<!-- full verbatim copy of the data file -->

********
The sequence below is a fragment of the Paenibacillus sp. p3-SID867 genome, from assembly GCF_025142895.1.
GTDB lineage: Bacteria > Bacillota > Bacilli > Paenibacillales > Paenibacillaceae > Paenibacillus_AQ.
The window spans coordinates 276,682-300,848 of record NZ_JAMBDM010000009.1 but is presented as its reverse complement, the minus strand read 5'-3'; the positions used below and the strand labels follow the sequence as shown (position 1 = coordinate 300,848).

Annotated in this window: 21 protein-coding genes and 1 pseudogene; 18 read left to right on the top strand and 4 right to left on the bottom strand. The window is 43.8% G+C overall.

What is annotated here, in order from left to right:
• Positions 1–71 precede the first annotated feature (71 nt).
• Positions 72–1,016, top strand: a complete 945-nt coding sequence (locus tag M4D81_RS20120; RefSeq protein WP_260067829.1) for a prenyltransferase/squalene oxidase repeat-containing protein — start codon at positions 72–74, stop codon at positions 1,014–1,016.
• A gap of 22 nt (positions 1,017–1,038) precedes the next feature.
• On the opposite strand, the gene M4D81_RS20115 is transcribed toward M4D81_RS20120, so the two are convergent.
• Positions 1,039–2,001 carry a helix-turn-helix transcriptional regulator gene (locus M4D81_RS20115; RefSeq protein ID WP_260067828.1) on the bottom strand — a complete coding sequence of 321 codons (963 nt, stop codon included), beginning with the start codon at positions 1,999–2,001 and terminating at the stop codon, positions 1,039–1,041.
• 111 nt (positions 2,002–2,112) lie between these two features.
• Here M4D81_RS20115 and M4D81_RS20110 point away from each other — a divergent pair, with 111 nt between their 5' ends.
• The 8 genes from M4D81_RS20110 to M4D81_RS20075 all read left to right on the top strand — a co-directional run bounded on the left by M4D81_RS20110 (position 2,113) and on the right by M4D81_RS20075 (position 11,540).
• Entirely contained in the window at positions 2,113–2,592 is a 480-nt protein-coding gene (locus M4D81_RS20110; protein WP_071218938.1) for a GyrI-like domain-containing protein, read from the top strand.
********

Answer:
The sequence below is a fragment of the Paenibacillus sp. p3-SID867 genome, from assembly GCF_025142895.1.
GTDB lineage: Bacteria > Bacillota > Bacilli > Paenibacillales > Paenibacillaceae > Paenibacillus_AQ.
The window spans coordinates 276,682-300,848 of record NZ_JAMBDM010000009.1 but is presented as its reverse complement, the minus strand read 5'-3'; the positions used below and the strand labels follow the sequence as shown (position 1 = coordinate 300,848).

Annotated in this window: 21 protein-coding genes and 1 pseudogene; 18 read left to right on the top strand and 4 right to left on the bottom strand. The window is 43.8% G+C overall.

What is annotated here, in order from left to right:
• Positions 1–71 precede the first annotated feature (71 nt).
• Positions 72–1,016, top strand: a complete 945-nt coding sequence (locus tag M4D81_RS20120; RefSeq protein WP_260067829.1) for a prenyltransferase/squalene oxidase repeat-containing protein — start codon at positions 72–74, stop codon at positions 1,014–1,016.
• A gap of 22 nt (positions 1,017–1,038) precedes the next feature.
• On the opposite strand, the gene M4D81_RS20115 is transcribed toward M4D81_RS20120, so the two are convergent.
• Positions 1,039–2,001 carry a helix-turn-helix transcriptional regulator gene (locus M4D81_RS20115; RefSeq protein ID WP_260067828.1) on the bottom strand — a complete coding sequence of 321 codons (963 nt, stop codon included), beginning with the start codon at positions 1,999–2,001 and terminating at the stop codon, positions 1,039–1,041.
• 111 nt (positions 2,002–2,112) lie between these two features.
• Here M4D81_RS20115 and M4D81_RS20110 point away from each other — a divergent pair, with 111 nt between their 5' ends.
• The 8 genes from M4D81_RS20110 to M4D81_RS20075 all read left to right on the top strand — a co-directional run bounded on the left by M4D81_RS20110 (position 2,113) and on the right by M4D81_RS20075 (position 11,540).
• Entirely contained in the window at positions 2,113–2,592 is a 480-nt protein-coding gene (locus M4D81_RS20110; protein WP_071218938.1) for a GyrI-like domain-containing protein, read from the top strand.